A hundred years ago, not many people lived into their seventies. Today, it is fairly common to do so in developed countries. But on the Japanese island of Okinawa, people live longer than anywhere else in the world, with an average life expectancy of 81.2 years. Many people on Okinawa live to be over 100 years old - the highest ratio of centenarians per head of population in the world. And they don't just live longer, they live better.
So what's the Okinawan secret? So far all the findings indicate that lifestyle, not genetic factors, is largely responsible.
Okinawans eat a traditional diet of soya, fruit, and vegetables. They consume a lot of fish, such as tuna, mackerel, and salmon, which are rich in omega-3 fatty acids, and help reduce the risk of heart disease and breast cancer. They don't eat a lot of red meat, and their diet is low in fats. Many elderly Okinawans also live by the moto "Eat until you are 80% full", and this helps them to control portion sizes.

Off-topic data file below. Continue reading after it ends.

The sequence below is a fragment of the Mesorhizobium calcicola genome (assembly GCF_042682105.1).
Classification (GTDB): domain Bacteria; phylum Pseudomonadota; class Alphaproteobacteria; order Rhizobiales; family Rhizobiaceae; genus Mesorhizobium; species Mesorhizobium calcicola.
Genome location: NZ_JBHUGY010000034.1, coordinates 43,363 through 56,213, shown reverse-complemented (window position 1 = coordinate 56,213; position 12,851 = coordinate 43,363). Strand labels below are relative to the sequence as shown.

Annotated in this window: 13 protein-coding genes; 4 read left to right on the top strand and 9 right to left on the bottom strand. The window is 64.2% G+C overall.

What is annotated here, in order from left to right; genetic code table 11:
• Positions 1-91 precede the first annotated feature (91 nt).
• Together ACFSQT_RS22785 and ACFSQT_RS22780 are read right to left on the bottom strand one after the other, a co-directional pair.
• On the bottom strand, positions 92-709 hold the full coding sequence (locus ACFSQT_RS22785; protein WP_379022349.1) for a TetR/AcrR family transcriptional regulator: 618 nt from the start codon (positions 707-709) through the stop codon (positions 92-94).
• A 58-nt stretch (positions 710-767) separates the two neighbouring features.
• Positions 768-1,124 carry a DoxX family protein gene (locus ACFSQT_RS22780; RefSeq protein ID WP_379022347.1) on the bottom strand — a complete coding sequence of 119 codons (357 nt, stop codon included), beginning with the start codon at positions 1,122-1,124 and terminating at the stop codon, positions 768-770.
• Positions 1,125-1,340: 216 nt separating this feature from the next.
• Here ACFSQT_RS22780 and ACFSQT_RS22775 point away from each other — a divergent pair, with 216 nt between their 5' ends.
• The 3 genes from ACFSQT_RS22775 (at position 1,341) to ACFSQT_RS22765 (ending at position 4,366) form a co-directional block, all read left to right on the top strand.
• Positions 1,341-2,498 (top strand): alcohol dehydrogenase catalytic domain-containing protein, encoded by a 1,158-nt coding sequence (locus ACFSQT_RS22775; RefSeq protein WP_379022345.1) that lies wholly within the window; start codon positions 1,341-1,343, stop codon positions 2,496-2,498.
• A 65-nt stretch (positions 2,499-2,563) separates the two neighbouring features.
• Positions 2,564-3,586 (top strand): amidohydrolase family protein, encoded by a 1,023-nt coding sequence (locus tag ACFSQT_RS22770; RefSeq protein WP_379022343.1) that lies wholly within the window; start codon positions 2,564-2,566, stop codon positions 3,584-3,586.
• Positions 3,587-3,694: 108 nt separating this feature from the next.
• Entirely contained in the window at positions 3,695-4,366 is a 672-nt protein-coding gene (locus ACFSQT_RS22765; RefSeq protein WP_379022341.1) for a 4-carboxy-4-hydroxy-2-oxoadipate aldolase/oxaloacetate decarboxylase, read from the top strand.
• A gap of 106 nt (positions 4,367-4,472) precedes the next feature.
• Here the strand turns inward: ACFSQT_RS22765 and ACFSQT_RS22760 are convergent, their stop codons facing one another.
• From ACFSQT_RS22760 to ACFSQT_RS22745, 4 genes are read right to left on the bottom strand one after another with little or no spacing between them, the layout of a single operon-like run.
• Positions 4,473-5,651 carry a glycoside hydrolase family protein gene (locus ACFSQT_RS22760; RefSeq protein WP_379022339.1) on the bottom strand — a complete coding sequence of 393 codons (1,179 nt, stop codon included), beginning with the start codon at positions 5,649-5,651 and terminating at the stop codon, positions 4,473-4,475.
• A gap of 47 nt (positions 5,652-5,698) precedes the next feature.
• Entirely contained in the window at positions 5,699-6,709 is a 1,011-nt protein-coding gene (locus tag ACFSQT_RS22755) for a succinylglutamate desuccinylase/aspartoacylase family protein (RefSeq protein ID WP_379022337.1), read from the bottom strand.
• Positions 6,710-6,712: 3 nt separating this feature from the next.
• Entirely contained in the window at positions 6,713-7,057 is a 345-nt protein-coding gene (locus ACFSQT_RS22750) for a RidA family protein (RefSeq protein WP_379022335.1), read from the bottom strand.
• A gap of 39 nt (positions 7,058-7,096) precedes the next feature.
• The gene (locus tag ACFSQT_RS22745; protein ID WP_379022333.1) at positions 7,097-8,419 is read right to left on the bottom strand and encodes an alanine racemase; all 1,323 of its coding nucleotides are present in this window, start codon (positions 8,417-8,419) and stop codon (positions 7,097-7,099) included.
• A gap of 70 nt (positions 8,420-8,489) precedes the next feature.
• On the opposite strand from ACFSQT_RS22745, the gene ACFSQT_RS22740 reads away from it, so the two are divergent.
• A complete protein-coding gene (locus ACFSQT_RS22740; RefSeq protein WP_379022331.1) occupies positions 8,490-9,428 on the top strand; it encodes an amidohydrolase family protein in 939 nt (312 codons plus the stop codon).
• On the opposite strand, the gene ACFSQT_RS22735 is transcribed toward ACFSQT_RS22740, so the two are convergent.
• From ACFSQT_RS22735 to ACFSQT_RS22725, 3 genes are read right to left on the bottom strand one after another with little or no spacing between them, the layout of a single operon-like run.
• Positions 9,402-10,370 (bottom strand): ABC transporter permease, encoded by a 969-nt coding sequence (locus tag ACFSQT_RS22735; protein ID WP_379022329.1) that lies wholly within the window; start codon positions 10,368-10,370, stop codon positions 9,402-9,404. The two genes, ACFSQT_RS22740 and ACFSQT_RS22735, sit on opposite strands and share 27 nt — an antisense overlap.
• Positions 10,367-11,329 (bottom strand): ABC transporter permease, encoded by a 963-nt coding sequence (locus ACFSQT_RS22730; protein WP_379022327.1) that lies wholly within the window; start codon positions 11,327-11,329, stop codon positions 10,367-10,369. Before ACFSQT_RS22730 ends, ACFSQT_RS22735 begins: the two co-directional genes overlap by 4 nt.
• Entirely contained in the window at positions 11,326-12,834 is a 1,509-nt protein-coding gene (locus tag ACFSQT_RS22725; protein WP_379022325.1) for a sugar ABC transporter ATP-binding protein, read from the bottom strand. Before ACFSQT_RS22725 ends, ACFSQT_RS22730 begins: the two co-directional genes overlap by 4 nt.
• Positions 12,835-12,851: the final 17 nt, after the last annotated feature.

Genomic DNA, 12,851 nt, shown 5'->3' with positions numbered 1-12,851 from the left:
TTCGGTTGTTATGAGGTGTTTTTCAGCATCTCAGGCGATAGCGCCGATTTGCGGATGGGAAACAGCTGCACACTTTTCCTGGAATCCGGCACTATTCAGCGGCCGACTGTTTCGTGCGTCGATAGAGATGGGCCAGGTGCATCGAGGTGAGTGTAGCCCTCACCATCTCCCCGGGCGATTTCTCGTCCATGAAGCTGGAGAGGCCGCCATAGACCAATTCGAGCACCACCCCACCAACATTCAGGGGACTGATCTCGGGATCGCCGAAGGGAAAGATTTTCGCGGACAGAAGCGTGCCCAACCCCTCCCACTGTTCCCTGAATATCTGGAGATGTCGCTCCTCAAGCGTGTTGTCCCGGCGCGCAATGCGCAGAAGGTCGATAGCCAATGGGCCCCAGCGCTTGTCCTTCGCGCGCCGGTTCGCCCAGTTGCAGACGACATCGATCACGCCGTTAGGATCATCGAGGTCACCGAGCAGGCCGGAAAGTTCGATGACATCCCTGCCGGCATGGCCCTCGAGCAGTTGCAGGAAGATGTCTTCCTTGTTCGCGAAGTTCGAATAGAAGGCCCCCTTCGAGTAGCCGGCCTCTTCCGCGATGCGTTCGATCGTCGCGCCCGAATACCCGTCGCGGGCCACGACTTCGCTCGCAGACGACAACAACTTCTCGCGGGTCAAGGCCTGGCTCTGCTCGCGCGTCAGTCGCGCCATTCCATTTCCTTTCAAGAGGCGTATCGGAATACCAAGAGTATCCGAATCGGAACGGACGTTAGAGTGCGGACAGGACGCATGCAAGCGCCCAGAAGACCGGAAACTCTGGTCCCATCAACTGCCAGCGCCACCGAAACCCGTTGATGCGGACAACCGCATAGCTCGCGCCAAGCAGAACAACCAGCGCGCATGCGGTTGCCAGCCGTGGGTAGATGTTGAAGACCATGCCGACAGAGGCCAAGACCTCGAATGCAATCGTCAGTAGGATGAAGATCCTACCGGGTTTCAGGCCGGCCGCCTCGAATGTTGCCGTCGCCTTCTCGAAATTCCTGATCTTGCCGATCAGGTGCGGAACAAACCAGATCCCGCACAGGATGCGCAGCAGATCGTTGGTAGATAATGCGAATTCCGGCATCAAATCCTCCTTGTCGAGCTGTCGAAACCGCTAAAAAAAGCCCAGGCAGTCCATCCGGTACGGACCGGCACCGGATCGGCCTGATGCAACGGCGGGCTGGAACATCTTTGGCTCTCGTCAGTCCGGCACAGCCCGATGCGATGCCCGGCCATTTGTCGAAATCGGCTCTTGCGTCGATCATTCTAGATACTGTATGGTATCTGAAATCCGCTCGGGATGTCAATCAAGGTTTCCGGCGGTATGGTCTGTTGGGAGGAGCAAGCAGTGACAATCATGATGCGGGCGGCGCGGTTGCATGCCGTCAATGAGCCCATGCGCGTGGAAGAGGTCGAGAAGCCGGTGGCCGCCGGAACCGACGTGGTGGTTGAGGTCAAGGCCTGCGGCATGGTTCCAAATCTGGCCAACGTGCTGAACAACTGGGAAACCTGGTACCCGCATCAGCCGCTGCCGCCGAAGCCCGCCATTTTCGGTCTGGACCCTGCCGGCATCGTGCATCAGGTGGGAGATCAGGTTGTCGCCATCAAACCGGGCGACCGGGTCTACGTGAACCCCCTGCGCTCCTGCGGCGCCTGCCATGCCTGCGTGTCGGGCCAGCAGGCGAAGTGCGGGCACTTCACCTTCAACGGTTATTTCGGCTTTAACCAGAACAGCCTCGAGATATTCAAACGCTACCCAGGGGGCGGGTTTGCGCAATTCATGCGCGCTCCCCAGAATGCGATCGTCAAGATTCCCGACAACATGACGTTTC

Elderly Okinawans enjoy walking, gardening, and T'ai Chi, and often work long after the usual age os retirement in Western countries. Interviews with elderly Okinawans reveal that they are optimistic, adaptable, and easy-going. They have strong religious beliefs, which give them comfort and support. They have a valued role in society and the family, and they are respected for their wisdom and experience of life.
Most of them belong to moai, groups of old classmates, colleagues, friends, or neighbours that meet several times a week to drink tea and chat. These networks provide emotional and financial support throughout their lives.
Unfortunately, younger Okinawans have abandoned these goods habits. They have followed a more Western diet and lifestyle, and these results have been devastating.
For Okinawans who move away from the island, the picture is similar. Around 100.000 Okinawans moved to Brazil and adopted the eating habits of their new home, including eating a lot of red meat.
Oxford University Press
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